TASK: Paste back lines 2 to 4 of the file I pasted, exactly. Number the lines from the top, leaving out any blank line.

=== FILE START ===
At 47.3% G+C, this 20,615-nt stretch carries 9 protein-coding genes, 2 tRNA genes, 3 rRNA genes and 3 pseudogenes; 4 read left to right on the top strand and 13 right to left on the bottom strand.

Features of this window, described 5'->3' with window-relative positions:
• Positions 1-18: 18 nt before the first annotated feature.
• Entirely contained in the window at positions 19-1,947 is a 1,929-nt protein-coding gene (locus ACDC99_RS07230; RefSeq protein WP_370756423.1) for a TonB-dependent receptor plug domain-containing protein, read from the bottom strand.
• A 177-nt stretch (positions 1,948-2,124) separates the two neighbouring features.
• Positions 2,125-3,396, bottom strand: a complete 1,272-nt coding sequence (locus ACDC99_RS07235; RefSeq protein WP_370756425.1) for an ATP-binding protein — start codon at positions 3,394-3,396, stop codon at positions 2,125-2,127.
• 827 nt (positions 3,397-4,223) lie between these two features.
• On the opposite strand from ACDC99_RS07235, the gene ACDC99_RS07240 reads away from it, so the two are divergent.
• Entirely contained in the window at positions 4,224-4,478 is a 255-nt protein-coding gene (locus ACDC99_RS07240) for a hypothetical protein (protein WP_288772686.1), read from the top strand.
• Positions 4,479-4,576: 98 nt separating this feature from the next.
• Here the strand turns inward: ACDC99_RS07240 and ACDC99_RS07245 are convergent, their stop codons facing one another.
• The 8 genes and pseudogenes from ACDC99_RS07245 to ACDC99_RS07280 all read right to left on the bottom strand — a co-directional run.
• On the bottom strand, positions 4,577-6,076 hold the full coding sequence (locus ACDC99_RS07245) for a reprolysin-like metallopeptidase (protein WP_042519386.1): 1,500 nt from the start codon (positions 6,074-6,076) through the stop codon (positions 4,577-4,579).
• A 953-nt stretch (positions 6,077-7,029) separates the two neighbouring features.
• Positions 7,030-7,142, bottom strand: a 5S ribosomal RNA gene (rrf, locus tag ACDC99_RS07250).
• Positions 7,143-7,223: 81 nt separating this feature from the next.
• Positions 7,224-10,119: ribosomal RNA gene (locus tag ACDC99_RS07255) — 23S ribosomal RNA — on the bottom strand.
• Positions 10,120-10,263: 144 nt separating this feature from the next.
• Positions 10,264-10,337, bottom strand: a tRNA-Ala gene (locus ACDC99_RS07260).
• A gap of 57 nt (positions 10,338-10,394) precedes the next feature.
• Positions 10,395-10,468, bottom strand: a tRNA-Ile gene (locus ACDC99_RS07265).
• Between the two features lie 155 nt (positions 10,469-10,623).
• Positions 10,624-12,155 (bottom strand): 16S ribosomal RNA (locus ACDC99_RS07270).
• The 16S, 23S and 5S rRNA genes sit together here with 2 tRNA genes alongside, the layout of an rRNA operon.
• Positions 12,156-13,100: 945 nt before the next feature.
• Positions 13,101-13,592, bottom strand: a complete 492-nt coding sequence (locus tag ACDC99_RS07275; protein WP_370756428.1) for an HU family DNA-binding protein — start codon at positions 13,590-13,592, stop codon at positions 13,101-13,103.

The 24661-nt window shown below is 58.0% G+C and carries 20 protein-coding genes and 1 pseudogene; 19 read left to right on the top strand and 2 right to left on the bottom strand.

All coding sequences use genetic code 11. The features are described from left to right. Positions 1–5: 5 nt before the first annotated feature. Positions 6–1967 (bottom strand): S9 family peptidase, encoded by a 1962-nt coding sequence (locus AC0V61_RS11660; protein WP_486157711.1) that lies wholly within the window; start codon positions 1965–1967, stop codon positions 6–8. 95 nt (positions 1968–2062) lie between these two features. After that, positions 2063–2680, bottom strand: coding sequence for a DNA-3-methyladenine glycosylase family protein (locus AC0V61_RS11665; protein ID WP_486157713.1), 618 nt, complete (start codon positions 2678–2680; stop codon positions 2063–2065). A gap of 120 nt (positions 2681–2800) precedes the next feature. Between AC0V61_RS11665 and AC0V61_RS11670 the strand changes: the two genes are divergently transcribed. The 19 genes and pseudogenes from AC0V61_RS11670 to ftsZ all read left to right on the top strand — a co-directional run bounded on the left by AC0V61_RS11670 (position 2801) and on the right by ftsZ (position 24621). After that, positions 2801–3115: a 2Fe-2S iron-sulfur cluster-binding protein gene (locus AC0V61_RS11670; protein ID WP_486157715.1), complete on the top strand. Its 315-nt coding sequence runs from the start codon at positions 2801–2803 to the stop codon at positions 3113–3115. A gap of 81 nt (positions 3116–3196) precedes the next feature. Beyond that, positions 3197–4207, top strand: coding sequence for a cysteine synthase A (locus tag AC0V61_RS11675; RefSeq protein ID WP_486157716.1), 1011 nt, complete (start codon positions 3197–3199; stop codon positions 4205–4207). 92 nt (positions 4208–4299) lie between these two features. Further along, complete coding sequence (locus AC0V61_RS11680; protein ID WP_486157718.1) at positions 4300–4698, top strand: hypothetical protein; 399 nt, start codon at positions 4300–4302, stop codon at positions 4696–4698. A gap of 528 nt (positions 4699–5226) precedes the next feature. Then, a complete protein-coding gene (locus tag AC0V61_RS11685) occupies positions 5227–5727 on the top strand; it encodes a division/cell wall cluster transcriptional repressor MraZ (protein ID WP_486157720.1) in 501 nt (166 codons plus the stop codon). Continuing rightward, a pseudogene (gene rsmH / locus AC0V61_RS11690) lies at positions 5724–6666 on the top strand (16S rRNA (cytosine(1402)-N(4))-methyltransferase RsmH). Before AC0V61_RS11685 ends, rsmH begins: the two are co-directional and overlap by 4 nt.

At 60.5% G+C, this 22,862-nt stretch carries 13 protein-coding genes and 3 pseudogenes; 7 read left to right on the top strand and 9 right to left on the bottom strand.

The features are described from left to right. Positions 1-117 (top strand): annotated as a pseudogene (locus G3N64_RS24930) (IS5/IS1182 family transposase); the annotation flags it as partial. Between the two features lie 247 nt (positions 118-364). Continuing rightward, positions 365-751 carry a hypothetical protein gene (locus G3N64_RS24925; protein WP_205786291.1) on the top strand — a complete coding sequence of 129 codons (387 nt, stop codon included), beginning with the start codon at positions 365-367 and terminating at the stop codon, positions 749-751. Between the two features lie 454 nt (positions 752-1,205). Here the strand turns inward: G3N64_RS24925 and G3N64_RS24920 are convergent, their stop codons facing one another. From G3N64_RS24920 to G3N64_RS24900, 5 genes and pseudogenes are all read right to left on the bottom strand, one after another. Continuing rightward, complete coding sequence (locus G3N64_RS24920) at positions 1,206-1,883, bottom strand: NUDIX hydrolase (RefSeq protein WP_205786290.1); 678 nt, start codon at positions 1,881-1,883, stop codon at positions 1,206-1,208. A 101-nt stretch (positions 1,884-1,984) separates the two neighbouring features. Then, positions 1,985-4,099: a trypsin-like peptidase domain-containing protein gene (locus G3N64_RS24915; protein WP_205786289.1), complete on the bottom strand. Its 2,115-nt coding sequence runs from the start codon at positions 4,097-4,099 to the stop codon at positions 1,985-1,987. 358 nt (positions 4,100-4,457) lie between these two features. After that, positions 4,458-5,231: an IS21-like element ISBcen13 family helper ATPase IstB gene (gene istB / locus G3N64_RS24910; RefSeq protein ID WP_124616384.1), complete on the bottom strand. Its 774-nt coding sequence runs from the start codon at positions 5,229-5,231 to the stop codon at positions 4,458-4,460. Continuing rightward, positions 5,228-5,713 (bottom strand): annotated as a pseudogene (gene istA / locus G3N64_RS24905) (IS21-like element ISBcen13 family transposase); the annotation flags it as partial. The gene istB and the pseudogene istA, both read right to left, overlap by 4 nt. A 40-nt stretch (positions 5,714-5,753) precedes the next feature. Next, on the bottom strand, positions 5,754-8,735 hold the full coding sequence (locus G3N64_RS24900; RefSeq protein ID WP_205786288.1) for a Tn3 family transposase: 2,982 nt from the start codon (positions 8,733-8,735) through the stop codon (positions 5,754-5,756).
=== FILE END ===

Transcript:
Features of this window, described 5'->3' with window-relative positions:
• Positions 1-18: 18 nt before the first annotated feature.
• Entirely contained in the window at positions 19-1,947 is a 1,929-nt protein-coding gene (locus ACDC99_RS07230; RefSeq protein WP_370756423.1) for a TonB-dependent receptor plug domain-containing protein, read from the bottom strand.